Being a spiritual leader is what it means to be a chaplain in a military unit. Knowing how to give reasons for what we do and why we do it.

José Ramón Rapallo

The army, on the other hand, is a school of leaders where the maxim is to serve Spain. Today we talk about many types of leadership: ethical leadership, toxic leadership, leadership in values... But when we talk about giving one's life, we enter another dimension. That is where spiritual leadership comes into play, which neither stars nor stripes give you.

Being a spiritual leader is what it means to be a chaplain in a military unit. To know how to give reasons for what we do and why we do it. It is to speak of the transcendental value of life that you are willing to give and that is so hard to accept, but that in the military is absolutely necessary. Without forgetting that the chaplain is there to serve those who serve.

Currently you continue your work in the Army and you are a priest. What is your day-to-day life like? How do your colleagues welcome the presence of a priest in the ranks?

-Last year, after ordination, I was assigned as parochial vicar to a parish in Alcalá de Henares and collaborator in the military prison of Alcalá-Meco and other units. In these assignments I exercised my priestly ministry until the end of September 2020. In October of that year I was commissioned to Iraq, where I have remained almost until May 2021. At present I have been assigned to Alicante; there is currently a chaplain, I join in a few days and desire to work will not be lacking.

My experience as a military priest deployed on mission has been developed in the last seven months. A task that I consider the fundamental reason for the existence of the religious assistance service, today, in the army, without taking into account the Guardia Civil or Police.

In the Baghdad detachment where I was stationed there was no Catholic pater. Every two or three months the American pater, who was in Erbil, would come for a few days. The Chapel was multi-confessional, although a part was reserved for Catholic worship, where the construction of a Tabernacle was promoted, on the occasion of the beginning of the Adoration of the Blessed Sacrament that we had every Thursday and which was attended by the whole base and, especially, by a community of Filipino workers.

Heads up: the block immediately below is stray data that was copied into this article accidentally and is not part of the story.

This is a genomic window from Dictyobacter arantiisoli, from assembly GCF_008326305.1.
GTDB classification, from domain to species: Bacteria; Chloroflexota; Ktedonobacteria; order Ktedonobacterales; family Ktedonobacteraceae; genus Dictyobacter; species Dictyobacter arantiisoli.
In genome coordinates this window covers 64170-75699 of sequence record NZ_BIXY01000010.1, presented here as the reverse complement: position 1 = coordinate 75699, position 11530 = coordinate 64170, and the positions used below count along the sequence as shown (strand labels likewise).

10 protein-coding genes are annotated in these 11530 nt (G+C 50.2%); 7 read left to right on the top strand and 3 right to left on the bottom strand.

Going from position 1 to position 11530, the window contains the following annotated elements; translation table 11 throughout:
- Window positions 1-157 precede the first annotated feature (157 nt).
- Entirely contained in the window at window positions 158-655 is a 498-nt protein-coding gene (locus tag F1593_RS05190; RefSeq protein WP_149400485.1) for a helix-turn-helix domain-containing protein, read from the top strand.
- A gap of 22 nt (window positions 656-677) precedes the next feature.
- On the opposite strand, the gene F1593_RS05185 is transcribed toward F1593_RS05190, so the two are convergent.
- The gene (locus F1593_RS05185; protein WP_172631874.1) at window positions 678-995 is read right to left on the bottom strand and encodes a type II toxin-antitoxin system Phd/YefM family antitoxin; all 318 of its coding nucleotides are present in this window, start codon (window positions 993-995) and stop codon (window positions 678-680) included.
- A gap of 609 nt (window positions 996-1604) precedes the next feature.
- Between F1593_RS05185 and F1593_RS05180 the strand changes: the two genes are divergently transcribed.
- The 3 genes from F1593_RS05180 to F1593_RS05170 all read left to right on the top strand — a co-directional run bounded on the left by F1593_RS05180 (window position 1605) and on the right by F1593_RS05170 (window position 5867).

A very special moment was the visit of the Pope which was a reason to pray especially for the country. We were fortunate to have the Auxiliary Bishop of Baghdad who celebrated the Mass of St. Thomas in Aramaic. We also celebrated several Patron Saints: the Immaculate Conception, St. Barbara, Christmas. During Holy Week, the Spaniards built a cross with which the Stations of the Cross were performed. A choir and confirmation catechesis were organized, where 11 Spaniards were confirmed.  

The Holy Mass was generally in Spanish and English. But also in French or Italian, depending on the number of attendees from each country. Since October, besides spiritually accompanying all those who came to the chapel, being available for confessions and particular Mass intentions, I have celebrated several Masses for deceased family members of different nationalities who died during the mission.

More than once, foreign soldiers here in Baghdad have told me how lucky they are to have a priest. I remember a Canadian who told me that in his city there was no Catholic priest and he could only receive the sacraments infrequently. We are not aware of how lucky we are in Spain.

You have participated in various international missions. As a Christian and military man, how do you live faith, hope, charity.... in those destinations where the risk, physical at least, is greater?

-The Pope speaks of a "Church going out", of being in permanent mission. What better example of a missionary than the army, which is permanently prepared to go out wherever it is needed. The military priest, the pater, as he is affectionately called, besides being a spiritual leader, has as his mission to know how to accompany, to know how to listen and to know how to understand. Just the presence of a priest in such distant places is already very important; the vast majority is grateful for it and sees it as something necessary. In fact, all the armies deployed in missions with a sufficiently large contingent have their religious assistance service.

I have been able to see how the death of a family member is experienced in a very different way, being far away and not being able to accompany with presence. Spiritual assistance, in these cases, does a lot of good, accompanying, consoling and listening. 

The military priest, the pater, as he is affectionately called, in addition to being a spiritual leader, has the mission of knowing how to accompany, how to listen and how to understand.

José Ramón Rapallo

We priests on mission are fortunate to be available 24 hours a day and to know, very closely, the problems and concerns of those who are there. When you talk to them, as a general rule, there is an interest in knowing and deepening their spiritual life.

You learn to value what you have when it is missing. All of us who are on mission miss our family, but you realize that the bonds created, because of the conditions of life, the distance... are not forgotten.